"Alvin and the Chipmunks" first rose to fame with their hit 1958 holiday chestnut, "The Chipmunk Song (Christmas Don't Be Late)," but more widely came to prominence in the '80s with a popular daytime cartoon. Seventeen years after going off the air, the franchise receives a belabored jumpstart with this live-action/CGI feature film. In today's twenty-first century world, kids will not be familiar with the brand and will only be interested because it's about cute woodland creatures who talk, sing and dance, while childless adults will only seek it out for the nostalgia value. Neither demographic needs to bother. Like 2004's threadbare "Garfield: The Movie
" and 2006's odious sequel, "Garfield: A Tail of Two Kitties
," "Alvin and the Chipmunks" clunkily translates to the big-screen with maybe one-third of the charm of its previous incarnations. With the best parts given away in the television ads and trailers, the only things left to see are some overlong song performances and a hypocritical plot that derides against mass-market corporations, product placement and materialism even as the picture itself is an example of all three.
David "Dave" Seville (Jason Lee) is a down-on-his-luck songwriter who has the worst professional day of his life when he is kicked to the curb by music producer Ian Hawke (David Cross), he of hip label Jett Records. Returning home with a basket of bread and three stowaways inside, Dave is at first flabbergasted at the sight of a trio of jabbering chipmunk brotherscharismatic leader Alvin (voiced by Justin Long); the bespectacled and super-smart Simon (voiced by Matthew Gray Gubler), and the hefty, sweet, food-loving Theodore (voiced by Jesse McCartney)and then gets fed up when they turn his house into a tornado of chaos. What he is surprised to discover is their talent for singing, helping to inspire him to write a surefire hit in "The Chipmunk Song (Christmas Don't Be Late)." Suddenly, Ian is interested in Dave's work again, but it comes with a price when the chipmunks, by now very much a beloved fixture of Dave's family, are turned into overnight sensations and swept away on a concert tour that they are too young and not ready for.
Unimaginatively directed by Tim Hill (he also helmed the aforementioned second "Garfield
" movie), "Alvin and the Chipmunks" is tolerable for about a half-hour. The initial setup of Alvin, Simon and Theodore literally jumping into Dave's life, the realization by Dave that they are lovable kids (in the form of rodents) and need a dad, the fictional inception of the famed "The Chipmunk Song"all of these things are pulled off with a certain innocent sweetness. Once the main plot pulls into focus, however, the proceedings become unsavory, tedious and off-putting. The mistreatment of the title characters by manager Ian is thoroughly unpleasantit's no fun at all watching such adorable chipmunks get abusedand the way in which the script by Jon Vitti (2007's "The Simpsons Movie
") and partners Will McRobb and Chris Viscardi (2000's "Snow Day
") contrives for them to mistakenly believe Dave no longer wants them is predictable and ugly.
Also lessening the entertainment value are a few overproduced musical numbersone of them, "Witch Doctor," is garish and goes on so long that it stops the pacing in its tracksand out-of-place product placement (is this an "Alvin and the Chipmunks" movie or an advertisement for "Spongebob Squarepants?"). And, despite the Chipmunks finally coming around and recognizing what is really important by the end, director Tim Hill sends out a negative message to younger audience members by having Alvin and his brothers drop Dave after receiving a practical gift from him for Christmas and being offered a mansion and all the food and toys they want from Ian.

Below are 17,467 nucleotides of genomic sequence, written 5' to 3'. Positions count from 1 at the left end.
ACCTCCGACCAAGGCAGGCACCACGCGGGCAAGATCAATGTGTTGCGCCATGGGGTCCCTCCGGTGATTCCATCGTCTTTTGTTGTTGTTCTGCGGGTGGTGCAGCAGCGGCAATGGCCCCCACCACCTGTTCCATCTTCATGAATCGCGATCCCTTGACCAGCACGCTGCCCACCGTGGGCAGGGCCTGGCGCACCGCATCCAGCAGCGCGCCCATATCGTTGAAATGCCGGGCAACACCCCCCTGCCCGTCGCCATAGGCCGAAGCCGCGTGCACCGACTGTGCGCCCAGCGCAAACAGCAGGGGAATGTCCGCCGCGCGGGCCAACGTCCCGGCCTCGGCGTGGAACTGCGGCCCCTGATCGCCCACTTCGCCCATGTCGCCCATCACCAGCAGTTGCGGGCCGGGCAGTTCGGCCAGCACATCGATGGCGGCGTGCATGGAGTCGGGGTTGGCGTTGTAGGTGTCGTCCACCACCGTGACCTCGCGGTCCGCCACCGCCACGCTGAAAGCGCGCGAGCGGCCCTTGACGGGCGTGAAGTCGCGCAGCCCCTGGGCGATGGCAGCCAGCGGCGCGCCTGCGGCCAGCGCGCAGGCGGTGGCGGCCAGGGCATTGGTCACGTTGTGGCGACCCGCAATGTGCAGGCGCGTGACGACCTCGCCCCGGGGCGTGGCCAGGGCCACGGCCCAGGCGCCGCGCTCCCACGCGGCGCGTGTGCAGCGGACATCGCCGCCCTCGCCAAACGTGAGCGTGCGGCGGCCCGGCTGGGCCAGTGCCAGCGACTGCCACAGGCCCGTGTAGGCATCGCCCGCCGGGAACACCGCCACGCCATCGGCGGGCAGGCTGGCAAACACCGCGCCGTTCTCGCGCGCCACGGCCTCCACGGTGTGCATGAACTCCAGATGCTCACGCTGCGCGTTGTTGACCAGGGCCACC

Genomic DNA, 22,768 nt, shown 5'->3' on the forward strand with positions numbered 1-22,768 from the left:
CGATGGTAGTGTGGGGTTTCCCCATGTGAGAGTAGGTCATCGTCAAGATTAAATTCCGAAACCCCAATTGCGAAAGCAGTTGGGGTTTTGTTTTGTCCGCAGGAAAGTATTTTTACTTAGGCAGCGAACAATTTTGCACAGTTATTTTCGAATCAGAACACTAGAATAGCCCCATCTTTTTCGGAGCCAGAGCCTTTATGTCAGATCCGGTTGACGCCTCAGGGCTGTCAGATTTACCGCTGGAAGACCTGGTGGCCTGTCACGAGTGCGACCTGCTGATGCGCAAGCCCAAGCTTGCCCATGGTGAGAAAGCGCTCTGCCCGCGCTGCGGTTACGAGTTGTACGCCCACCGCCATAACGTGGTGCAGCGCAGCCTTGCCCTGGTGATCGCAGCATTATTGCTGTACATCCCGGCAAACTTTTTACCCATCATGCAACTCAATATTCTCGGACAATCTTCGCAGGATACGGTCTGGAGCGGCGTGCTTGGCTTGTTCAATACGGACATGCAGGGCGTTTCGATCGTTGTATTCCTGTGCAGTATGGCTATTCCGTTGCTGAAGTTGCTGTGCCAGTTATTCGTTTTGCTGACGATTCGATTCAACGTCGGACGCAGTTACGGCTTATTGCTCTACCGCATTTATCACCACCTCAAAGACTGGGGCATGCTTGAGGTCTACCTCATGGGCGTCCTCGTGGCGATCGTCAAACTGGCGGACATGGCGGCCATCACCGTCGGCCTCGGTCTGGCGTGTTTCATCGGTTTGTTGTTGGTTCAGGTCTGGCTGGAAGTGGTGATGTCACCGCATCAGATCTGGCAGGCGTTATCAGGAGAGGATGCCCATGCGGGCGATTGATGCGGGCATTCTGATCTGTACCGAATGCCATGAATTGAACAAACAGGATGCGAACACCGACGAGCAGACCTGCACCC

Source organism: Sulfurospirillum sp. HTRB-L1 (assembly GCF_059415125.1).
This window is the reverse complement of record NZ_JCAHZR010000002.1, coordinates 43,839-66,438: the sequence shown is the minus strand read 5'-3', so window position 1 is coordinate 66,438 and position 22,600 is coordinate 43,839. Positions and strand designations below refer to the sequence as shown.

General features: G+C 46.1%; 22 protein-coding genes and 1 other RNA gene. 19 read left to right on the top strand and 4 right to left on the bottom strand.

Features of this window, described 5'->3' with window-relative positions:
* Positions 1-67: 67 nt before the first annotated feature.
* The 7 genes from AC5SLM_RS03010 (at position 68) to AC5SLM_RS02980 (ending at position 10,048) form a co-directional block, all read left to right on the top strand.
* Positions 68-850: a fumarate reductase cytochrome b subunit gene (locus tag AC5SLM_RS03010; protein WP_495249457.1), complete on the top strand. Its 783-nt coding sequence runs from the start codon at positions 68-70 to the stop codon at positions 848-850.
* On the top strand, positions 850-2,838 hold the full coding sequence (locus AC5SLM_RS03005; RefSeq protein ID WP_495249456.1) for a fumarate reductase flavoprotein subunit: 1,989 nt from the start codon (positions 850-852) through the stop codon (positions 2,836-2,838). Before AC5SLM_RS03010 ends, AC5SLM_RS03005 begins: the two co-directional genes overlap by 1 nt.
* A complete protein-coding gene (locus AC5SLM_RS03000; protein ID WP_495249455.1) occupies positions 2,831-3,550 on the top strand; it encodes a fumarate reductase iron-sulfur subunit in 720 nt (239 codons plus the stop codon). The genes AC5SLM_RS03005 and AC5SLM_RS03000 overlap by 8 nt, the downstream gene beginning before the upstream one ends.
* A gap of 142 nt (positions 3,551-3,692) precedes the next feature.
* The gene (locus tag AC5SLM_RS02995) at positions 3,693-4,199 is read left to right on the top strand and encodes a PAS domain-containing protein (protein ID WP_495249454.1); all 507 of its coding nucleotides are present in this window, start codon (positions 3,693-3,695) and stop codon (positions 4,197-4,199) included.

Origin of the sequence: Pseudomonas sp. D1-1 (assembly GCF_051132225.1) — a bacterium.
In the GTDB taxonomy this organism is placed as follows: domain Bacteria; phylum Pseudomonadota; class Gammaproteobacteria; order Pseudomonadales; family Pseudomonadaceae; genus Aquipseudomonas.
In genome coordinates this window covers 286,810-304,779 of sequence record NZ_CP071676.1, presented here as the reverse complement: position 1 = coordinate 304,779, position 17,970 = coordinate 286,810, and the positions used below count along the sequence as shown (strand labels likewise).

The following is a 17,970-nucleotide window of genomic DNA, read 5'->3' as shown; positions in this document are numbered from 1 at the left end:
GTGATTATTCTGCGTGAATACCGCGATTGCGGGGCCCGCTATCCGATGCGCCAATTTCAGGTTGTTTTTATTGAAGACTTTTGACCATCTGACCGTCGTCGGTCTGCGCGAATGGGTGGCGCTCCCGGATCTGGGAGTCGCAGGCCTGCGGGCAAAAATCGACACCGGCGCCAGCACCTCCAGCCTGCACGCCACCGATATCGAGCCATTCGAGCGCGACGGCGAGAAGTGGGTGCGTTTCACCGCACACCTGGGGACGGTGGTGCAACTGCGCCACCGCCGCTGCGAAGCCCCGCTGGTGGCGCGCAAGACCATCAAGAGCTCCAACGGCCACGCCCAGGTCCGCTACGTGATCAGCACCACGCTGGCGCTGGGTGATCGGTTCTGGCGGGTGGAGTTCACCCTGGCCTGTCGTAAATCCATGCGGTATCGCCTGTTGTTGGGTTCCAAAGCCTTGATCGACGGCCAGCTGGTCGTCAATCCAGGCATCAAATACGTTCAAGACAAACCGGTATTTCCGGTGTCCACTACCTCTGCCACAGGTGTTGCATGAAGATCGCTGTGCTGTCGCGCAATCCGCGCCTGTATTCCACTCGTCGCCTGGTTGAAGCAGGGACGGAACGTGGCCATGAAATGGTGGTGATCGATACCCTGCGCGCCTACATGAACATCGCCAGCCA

Acting in a film of this kind is next to hopeless for human actors, as the only thing viewers are going to care about is the computer-generated star attractions. Still, it helps to have a well-balanced emotional center, and Jason Lee (himself fresh off doing voice work for 2007's superior "Underdog
") is not up to the task. Lee, who has reinvigorated his career with his work on the television series, "My Name Is Earl," falls into the trap of many grown actors in kid's movies by going over-the-top and animated himself, complete with a lot of arm-waving and screechy line readings. As love interest and neighbor Claire, Cameron Richardson has possibly less to do than even Jennifer Love Hewitt in the "Garfield
" pictures. What is most odd about the cast is the use of Justin Long (2007's "Live Free or Die Hard
"), Matthew Gray Gubler (2006's "RV
") and heartthrob Jesse McCartney (TV's "Summerland") as the voices of Alvin, Simon and Theodore. Since the chipmunks' voices are naturally made to sound like a high-speed record player, these actors are unrecognizable and their recording work superfluous to the end result.
Out of all the possible ideas one could think of when planning out the storyline for "Alvin and the Chipmunks," surely there could have been fresher avenues to explore than the one chosen for their first live-action effort. As endearing as Alvin, Simon and Theodore are, the film they are in is unctuous and kind of desperate. The corruptive plot leaves a stale taste in your mouth, and the supposed feel-good ending does not even bother to mention the world of legal trouble Dave is about to find himself in by breaching their contract at the record label. Granted, this sort of realism probably doesn't have a place in a family movie called "Alvin and the Chipmunks," but, then, neither does Ian's irredeemable exploitation of the chipmunks and the use of lip-synching as a climactic plot point. Children may laugh at the broad humor, but what's lurking underneath the comedy is dark and disheartening.